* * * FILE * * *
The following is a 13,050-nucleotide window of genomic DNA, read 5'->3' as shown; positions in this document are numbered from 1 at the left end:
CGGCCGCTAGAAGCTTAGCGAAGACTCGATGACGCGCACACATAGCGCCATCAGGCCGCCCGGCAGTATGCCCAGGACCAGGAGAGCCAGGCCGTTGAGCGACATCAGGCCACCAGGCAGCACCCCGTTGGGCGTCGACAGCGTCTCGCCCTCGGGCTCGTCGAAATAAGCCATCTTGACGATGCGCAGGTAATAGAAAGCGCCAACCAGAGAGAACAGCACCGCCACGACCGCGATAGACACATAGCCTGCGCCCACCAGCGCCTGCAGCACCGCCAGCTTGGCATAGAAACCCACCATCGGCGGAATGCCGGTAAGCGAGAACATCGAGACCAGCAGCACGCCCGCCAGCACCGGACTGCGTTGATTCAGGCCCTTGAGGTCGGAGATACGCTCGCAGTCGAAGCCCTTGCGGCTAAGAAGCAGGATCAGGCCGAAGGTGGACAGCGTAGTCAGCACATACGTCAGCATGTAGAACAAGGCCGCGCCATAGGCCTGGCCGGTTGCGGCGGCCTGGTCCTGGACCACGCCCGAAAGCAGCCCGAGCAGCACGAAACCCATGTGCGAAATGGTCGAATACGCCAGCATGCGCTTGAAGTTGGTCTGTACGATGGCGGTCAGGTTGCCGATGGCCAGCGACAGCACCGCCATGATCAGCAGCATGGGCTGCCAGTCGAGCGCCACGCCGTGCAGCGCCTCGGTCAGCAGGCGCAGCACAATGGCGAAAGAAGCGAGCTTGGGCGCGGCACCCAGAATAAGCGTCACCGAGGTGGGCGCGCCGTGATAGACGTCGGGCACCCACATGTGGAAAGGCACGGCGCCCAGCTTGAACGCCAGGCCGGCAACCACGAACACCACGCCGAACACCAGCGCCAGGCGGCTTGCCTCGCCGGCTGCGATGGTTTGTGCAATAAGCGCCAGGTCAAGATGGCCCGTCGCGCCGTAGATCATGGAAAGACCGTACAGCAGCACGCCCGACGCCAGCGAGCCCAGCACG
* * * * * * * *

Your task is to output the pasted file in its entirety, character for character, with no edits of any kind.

The following is a 13,050-nucleotide window of genomic DNA, read 5'->3' as shown; positions in this document are numbered from 1 at the left end:
CGGCCGCTAGAAGCTTAGCGAAGACTCGATGACGCGCACACATAGCGCCATCAGGCCGCCCGGCAGTATGCCCAGGACCAGGAGAGCCAGGCCGTTGAGCGACATCAGGCCACCAGGCAGCACCCCGTTGGGCGTCGACAGCGTCTCGCCCTCGGGCTCGTCGAAATAAGCCATCTTGACGATGCGCAGGTAATAGAAAGCGCCAACCAGAGAGAACAGCACCGCCACGACCGCGATAGACACATAGCCTGCGCCCACCAGCGCCTGCAGCACCGCCAGCTTGGCATAGAAACCCACCATCGGCGGAATGCCGGTAAGCGAGAACATCGAGACCAGCAGCACGCCCGCCAGCACCGGACTGCGTTGATTCAGGCCCTTGAGGTCGGAGATACGCTCGCAGTCGAAGCCCTTGCGGCTAAGAAGCAGGATCAGGCCGAAGGTGGACAGCGTAGTCAGCACATACGTCAGCATGTAGAACAAGGCCGCGCCATAGGCCTGGCCGGTTGCGGCGGCCTGGTCCTGGACCACGCCCGAAAGCAGCCCGAGCAGCACGAAACCCATGTGCGAAATGGTCGAATACGCCAGCATGCGCTTGAAGTTGGTCTGTACGATGGCGGTCAGGTTGCCGATGGCCAGCGACAGCACCGCCATGATCAGCAGCATGGGCTGCCAGTCGAGCGCCACGCCGTGCAGCGCCTCGGTCAGCAGGCGCAGCACAATGGCGAAAGAAGCGAGCTTGGGCGCGGCACCCAGAATAAGCGTCACCGAGGTGGGCGCGCCGTGATAGACGTCGGGCACCCACATGTGGAAAGGCACGGCGCCCAGCTTGAACGCCAGGCCGGCAACCACGAACACCACGCCGAACACCAGCGCCAGGCGGCTTGCCTCGCCGGCTGCGATGGTTTGTGCAATAAGCGCCAGGTCAAGATGGCCCGTCGCGCCGTAGATCATGGAAAGACCGTACAGCAGCACGCCCGACGCCAGCGAGCCCAGCACG